Went out shopping to Maplins armed with a big list and came back with a bagful of goodies A 30A relay, an in-line fuse holder with 20A fuse, some 30A and 3A wire and a nice little panel-mount blue LED…
The thermostatic controller I got from the Staffordshire Vehicle Components stall at the NEC Classic appears to be much the same as any other generic thermostatic switch kit…
Before starting, I’d spent a bit of time using Turbosport’s lovely SEARCH feature, so reckoned I had a fairly good idea of what needed joining to what
Now to try and put theory into practice in my fully equipped electronics laboratory (or the breakfast table as it’s also known ). The last time I waved a soldering iron about was probably in a Physics class at school – and I remembered it was awkward trying to get at stuff and not end up soldering the power lead too, so I also invested in a nifty gas powered soldering iron while I was out. Crackin’ little gadget it is too – you fill it up from a fag lighter refill can, the little reservoir lets you see when it’s full and there’s no wires to get in the way
Ended up with this…
In schematic form, it looked like this …
Brewed up before testing things which also meant I had some boiling water to go in the mug that’s pretending to be the radiator. Connected the circuit up to the positive on the defibrillator, turned the thermostat dial down past 90 degrees, heard a click as the switch thunked and then … nothing After a wee while of checking connections and Google, I found a how-to page that indicated I should supply power to both pins 30 and 85 on the relay, so thought it couldn’t hurt to try. The schematic then looked like this …
Another brew and a top-up of the “radiator”, apply the power, the switch clicks, the cool ice-blue LED lights up, signifying that the Day After Tomorrow-style winds are approaching and then … nothing
Another thinking session was obviously needed, involving a trip out to the gym for a swim, steam, cuppa and a cookie Once I got back, I tried some deductive reasoning – if the LED lights up, but the relay doesn’t then switch the power to the fan, either the relay’s duff, or it’s not getting the trigger from the thermo switch. Not having a spare relay, I tested the second theory first by taking the LED out of the circuit and having a straight run from pin “2” on the switch to pin “86” on the relay.
Another brew and another top-up of the “radiator”, apply the power, the switch clicks and then … whizz, whizz, whizz as the fan attempted to launch itself off the laboratory workbench and into the breadbin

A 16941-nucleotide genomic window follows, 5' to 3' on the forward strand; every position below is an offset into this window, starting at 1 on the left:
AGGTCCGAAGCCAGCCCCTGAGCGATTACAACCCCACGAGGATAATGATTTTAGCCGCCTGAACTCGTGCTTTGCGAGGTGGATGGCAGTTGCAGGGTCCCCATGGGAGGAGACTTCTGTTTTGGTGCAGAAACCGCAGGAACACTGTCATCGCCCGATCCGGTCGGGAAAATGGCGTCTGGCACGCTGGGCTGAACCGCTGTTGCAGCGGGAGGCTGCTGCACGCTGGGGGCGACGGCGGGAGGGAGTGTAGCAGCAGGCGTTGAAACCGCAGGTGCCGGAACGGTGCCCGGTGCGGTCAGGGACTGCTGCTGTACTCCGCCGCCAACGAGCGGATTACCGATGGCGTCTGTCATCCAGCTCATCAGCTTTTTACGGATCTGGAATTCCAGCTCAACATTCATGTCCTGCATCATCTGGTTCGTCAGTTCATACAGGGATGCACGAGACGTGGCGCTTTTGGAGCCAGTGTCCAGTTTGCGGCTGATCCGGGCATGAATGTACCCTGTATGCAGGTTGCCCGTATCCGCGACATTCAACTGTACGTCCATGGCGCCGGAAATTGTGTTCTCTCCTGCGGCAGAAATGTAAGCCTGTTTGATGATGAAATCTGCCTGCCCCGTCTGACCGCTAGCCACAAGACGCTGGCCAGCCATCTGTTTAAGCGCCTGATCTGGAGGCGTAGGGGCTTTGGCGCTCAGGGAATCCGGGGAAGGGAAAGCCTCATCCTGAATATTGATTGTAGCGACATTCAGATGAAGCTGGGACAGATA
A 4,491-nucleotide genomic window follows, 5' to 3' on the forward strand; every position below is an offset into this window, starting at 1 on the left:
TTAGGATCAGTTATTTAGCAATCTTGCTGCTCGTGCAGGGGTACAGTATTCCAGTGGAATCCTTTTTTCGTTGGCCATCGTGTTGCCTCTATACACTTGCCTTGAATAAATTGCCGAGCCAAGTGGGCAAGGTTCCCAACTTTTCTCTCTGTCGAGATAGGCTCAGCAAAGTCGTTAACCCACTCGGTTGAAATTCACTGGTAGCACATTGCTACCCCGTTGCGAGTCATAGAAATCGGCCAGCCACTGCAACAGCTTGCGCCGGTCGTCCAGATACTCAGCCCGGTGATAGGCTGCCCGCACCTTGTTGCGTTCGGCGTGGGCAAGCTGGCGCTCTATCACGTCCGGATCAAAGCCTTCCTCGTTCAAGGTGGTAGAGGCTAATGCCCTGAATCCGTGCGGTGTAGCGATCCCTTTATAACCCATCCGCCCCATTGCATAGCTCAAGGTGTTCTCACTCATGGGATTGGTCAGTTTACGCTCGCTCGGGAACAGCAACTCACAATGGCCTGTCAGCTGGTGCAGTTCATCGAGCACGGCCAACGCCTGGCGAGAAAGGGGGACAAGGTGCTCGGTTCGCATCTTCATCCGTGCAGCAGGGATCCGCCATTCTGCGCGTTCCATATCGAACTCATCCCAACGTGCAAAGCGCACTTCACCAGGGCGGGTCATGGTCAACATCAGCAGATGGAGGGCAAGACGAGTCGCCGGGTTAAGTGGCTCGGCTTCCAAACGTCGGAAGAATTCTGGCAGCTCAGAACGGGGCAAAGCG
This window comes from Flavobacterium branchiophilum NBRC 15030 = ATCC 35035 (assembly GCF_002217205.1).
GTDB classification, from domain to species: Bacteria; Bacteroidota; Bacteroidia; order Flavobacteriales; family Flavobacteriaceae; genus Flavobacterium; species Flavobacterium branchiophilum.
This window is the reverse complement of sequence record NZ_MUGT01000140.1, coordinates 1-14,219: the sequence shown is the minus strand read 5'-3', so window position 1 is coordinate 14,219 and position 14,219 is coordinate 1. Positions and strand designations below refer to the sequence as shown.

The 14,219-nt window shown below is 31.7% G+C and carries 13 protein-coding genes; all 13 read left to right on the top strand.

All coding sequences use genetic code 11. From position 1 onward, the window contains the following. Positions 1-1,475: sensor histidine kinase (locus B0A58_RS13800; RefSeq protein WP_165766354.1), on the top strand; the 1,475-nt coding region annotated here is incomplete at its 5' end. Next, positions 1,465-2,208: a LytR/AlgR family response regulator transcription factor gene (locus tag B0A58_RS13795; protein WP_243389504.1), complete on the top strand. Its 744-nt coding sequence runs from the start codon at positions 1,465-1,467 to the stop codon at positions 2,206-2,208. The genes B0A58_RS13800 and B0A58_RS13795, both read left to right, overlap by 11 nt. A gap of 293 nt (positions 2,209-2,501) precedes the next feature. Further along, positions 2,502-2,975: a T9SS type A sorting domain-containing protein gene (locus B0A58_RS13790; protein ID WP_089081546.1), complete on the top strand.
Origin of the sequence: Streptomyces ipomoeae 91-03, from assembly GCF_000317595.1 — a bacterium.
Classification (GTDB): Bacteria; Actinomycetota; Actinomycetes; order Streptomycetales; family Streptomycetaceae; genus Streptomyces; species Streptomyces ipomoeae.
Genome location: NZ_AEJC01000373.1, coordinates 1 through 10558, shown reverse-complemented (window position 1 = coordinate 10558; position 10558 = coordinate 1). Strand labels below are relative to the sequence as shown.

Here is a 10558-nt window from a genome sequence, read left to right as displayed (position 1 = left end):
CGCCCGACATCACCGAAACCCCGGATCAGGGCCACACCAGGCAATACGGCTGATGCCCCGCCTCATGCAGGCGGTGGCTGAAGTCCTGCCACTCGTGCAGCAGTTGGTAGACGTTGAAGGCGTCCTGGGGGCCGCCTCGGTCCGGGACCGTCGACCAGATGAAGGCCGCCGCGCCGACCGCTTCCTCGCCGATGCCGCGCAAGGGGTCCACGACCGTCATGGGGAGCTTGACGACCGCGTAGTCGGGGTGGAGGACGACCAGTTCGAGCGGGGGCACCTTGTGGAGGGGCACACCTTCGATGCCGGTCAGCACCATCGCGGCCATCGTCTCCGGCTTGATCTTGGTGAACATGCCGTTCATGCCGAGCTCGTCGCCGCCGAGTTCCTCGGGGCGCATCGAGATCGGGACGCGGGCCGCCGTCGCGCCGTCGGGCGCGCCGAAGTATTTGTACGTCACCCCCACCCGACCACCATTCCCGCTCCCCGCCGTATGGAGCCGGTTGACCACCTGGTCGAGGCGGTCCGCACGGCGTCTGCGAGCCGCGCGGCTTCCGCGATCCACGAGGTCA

Now, my question for anyone who’s either got this far after reading all that waffle above, or if you just skipped straight to the end to see how it turned out, is this … why doesn’t the circuit work with the LED in-line?
Is it because the LED’s duff, or do LEDs not work like normal bulbs and you can’t put them in-line and expect the circuit to just “pass through”? If it’s the latter, should I keep the working circuit as is and run a second wire from pin “2” on the thermo switch into the positive on the LED and then connect the negative to earth?
Whatever the answer is, I’m still chuffed to bits Thanks to everyone who’s helped so far…
EDIT 03/02/08 :
Group4_Mark2 : Good to see that you got the fan going without the led. As you said the Led is not like a bulb in that it cannot cope with very high current and should have a current limiting resistor in series with it to prevent it blowing up. I would remove the Led from its current location and put it across the + and – of the fan with a 600ohm (or something close) resistor in series (in-line) with it. This will give you approximately 20mA through the Led which is more than enough to light it up. The Led may have been damaged by your earlier attempt so you should test it first by connecting it across the + and – of the battery with the 600ohm resistor in series.
Dave : I don’t know why it didn’t work Stu
I assume the controller is under destined to be under the bonnet. I ran an extra wire from (on your diagram) the 87 pin, to the LED on the dash and an earth to somewhere near it. Reduces the wires needed and does exactly what you were after in the first place. It also means you know when feed is being sent to the fan, and not just when feed is sent to the relay. (you know if the relay is working)
If you earth pin 86, and and use the wire from pin 85-pin 30 to “feed” your controller you can cut down on even more long wire runs. (I think)
dangerousdave : If the led is a 12v one though it wont need a resistor in it? Whenever i have tried leds which needed resistors they popped straight away after connecting them
Group4_Mark2 : I forgot about 12V leds. I agree that the Led should pop instantly if there was no resistor. If the Led has a built in resistor then it will limit the current so should still be connected across the fan and not in line with the relay. It takes up to 1 amp to switch on a relay and the led will only allow 20 or 30 mA to flow.